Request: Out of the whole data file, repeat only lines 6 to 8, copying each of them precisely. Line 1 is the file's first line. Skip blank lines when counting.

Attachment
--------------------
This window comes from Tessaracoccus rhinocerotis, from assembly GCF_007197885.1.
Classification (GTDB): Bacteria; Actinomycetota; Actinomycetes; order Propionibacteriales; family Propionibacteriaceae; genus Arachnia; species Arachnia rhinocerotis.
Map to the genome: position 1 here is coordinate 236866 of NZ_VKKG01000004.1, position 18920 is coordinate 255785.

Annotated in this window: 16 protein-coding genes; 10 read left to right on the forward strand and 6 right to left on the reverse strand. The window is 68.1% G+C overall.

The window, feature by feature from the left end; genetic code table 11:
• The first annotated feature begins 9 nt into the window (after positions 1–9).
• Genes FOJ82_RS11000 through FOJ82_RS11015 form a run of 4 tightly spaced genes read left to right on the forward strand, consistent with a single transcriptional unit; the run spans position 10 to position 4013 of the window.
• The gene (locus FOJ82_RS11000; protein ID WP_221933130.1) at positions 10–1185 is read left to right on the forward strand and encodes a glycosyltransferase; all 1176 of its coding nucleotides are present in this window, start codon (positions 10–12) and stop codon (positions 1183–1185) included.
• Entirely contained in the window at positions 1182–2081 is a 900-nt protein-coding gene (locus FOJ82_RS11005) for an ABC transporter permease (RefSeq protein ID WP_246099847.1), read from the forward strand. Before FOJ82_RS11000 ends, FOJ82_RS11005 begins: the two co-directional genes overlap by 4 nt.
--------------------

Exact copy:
• The first annotated feature begins 9 nt into the window (after positions 1–9).
• Genes FOJ82_RS11000 through FOJ82_RS11015 form a run of 4 tightly spaced genes read left to right on the forward strand, consistent with a single transcriptional unit; the run spans position 10 to position 4013 of the window.
• The gene (locus FOJ82_RS11000; protein ID WP_221933130.1) at positions 10–1185 is read left to right on the forward strand and encodes a glycosyltransferase; all 1176 of its coding nucleotides are present in this window, start codon (positions 10–12) and stop codon (positions 1183–1185) included.